Sometimes when gauges don't work, it can take the fun out of driving old cars. None of us likes to be left along the side of the road because we forgot that the gas gauge measures 1/4 full but it really means empty! Some of the gauges on our '53 Buick didn't work, so, with our interior out at the shop, and our dash and window moldings apart, we had easy access to remove our dash gauges. Buick Roadmaster dashboards of the period had a di-noc decal on them to simulate a machined look. It was color-matched to the car. Our car has red and black leather interior, and a black dash top with a red machined bottom. The top needed to be repainted, but fortunately, the machined part was in excellent shape. Before repainting the top, we decided to remove the gauges, radio and clock for repair. We knew the speedometer had problems by the way it chattered and the needle jumped between 35-45 mph while we were driving. To find the problem, we tested the cable. First we removed it from the back of the speedometer, and jacked the car up to get the rear wheels off the ground, then started the car, put it in Drive and watched the inside of the cable turn. It moved quietly and in steady relation to the rpm's. The problem, then, was in the speedometer head. With the car in Drive and the rear wheels off the ground, we ran the engine revs up. At 35 mph, the needle jumped and we could clearly hear the chatter from the head. We removed it from the car and boxed it with our non-working clock, and sent both to our buddy Bill at the Clock Doc for repair.
Our radio also didn't work, but was complete and in excellent overall condition. Even the date stamp (Dec '52) and info tag were in good shape. On these old tube-type radios, the vibrator tube should buzz when the radio is turned on. Ours didn t. We did the simple test of checking the fuse and tapping the vibrator, but no buzz. So, the radio was removed and sent off for reconditioning.
Next was our ignition switch cylinder. There was no key, and the cover plate was dented. We found a replacement at Buick World. To remove the defective cylinder, we drew a center line on the cylinder at 90 degrees to the key slot, inserted a GM ignition key, and made a prick punch mark on the center line 3/8" from the side of the key. We drilled a .0465 hole through the cylinder flange, and inserted a paper clip end into the drilled hole to pry the cage bar assembly down so that the lock cylinder could be turned. After turning the cylinder slightly, we removed the wire to avoid wedging, then removed the lock cylinder by turning clockwise. To install the new cylinder, we inserted the new key, placed the cylinder in the switch housing slightly clockwise from the off position, and pressed inward and turned the cylinder counter-clockwise. The switch now looks and works great.
Our charge indicator worked, but we removed it for cleaning and checked the wiring. It is different from an ammeter, in that it shows plus and minus current, but is not graduated in amperes. It shows charging or discharging, but not the amount of current flowing.
The temperature gauge is not electrical, but rather is a vapor pressure type that makes use of a sealed-in liquid that expands, creating pressure that moves the pointer on the gauge. The sending unit is on the engine head s right rear corner. The sender extends into the cooling system s water. The heat of the water causes the sealed-in liquid to expand with the temperature and moves the gauge from Cold to Hot. Our gauge worked, so it was only removed for cleaning, but we replaced the sending unit because of age.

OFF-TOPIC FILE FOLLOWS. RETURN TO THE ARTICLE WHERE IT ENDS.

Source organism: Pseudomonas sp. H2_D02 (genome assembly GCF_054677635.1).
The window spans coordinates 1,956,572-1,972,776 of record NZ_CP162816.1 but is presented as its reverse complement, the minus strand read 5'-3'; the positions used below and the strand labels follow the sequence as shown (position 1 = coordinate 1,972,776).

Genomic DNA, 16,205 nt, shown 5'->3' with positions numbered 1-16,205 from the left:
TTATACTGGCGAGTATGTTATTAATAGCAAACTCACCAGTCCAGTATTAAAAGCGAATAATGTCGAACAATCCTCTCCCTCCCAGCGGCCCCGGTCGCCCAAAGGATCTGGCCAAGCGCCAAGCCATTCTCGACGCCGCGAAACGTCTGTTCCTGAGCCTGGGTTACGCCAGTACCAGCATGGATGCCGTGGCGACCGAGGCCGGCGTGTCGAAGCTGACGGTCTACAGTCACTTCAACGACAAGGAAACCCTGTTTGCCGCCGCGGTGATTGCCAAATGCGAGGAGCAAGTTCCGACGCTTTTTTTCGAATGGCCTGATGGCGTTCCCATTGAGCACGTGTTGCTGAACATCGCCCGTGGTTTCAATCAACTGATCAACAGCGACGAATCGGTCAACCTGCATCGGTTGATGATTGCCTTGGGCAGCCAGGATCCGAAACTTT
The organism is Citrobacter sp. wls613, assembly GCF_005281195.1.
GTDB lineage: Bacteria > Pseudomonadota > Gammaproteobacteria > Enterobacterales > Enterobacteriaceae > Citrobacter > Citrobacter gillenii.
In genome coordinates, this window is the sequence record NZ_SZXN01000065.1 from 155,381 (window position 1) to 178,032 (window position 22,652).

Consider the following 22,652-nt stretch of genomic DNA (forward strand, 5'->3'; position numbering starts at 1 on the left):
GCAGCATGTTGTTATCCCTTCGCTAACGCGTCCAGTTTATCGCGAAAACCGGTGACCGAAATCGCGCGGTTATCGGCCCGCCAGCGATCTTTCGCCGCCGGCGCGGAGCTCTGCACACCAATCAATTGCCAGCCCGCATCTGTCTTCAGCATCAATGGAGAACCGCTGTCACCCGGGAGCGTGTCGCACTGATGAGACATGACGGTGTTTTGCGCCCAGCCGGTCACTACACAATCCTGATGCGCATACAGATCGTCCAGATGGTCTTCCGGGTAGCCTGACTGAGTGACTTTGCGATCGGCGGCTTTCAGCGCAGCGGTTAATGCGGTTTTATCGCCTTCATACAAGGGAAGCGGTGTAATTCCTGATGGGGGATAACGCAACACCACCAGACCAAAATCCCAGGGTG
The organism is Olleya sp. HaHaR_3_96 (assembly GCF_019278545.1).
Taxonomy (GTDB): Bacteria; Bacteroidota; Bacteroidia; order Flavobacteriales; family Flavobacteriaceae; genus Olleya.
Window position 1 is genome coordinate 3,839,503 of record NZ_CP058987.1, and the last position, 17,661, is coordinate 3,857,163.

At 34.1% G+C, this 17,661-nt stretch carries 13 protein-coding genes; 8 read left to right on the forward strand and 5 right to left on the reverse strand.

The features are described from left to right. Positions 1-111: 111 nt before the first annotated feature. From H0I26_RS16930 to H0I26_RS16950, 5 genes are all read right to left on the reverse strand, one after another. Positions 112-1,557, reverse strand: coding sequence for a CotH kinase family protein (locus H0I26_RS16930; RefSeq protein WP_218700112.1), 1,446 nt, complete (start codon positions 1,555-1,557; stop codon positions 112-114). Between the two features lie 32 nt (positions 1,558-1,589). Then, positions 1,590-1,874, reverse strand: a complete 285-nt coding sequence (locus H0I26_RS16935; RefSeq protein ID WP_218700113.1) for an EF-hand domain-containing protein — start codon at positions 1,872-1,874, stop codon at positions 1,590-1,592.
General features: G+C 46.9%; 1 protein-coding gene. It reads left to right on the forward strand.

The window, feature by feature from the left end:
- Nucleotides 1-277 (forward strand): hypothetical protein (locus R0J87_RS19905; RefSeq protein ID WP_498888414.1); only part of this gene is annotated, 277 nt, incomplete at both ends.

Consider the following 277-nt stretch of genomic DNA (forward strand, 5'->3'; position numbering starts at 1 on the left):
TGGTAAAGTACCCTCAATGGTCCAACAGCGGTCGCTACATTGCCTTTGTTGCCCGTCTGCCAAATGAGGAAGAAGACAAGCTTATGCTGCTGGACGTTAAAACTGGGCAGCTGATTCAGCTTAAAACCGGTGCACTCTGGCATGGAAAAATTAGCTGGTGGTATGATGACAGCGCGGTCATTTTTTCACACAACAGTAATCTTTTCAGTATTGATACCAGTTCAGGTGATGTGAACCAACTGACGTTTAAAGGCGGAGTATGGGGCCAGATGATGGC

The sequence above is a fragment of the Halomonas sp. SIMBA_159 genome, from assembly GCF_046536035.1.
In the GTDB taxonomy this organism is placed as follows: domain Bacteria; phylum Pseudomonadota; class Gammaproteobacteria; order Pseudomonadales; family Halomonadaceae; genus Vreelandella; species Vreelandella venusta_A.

The oil pressure gauge is also not electrical, but is the pressure expansion type that makes use of pressure developed by the oil pump, acting directly on the mechanism of the dash gauge. The gauge is connected by a pipe to the main oil passage in the crank case, near the distributor, and registers the full pressure of the oil pump. Our gauge worked well, so we removed it for cleaning only.
Our gas gauge, however, did not work, so we checked the dash and tank sending units. The first check was the wiring on the dash gauge, which was found to be in good condition and wired correctly. The wire between the dash and tank unit was checked for continuity with our multi-tester and was shown to be good. Next, we checked the dash gauge. To do this, we first turned off the ignition switch and disconnected the battery. We have an extra good AC tank sending unit that we use for testing, and this we connected with a jumper wire from its center post of the dash gauge, grounding the tank unit to the car frame. We re-connected the battery, turned on the ignition switch and moved the float arm back and forth slowly. The dash pointer moved from Empty to Full, indicating a good dash unit. (Note: If the gauge indicates Full at all times, it might be due to a bad tank unit or a break in the dash-to-tank wire, or a bad ground.) By eliminating the dash unit and wiring, we knew our trouble was in the tank unit and replaced it. To calibrate it, we bent the float arm as indicated in the instruction sheet, then checked its lowest travel by moving the float arm which showed Empty on the dash gauge, and its highest travel which indicated Full.
Now all of the gauges work and we know how much gas we have when we re out for that Sunday drive. See you next month...keep 'em driving!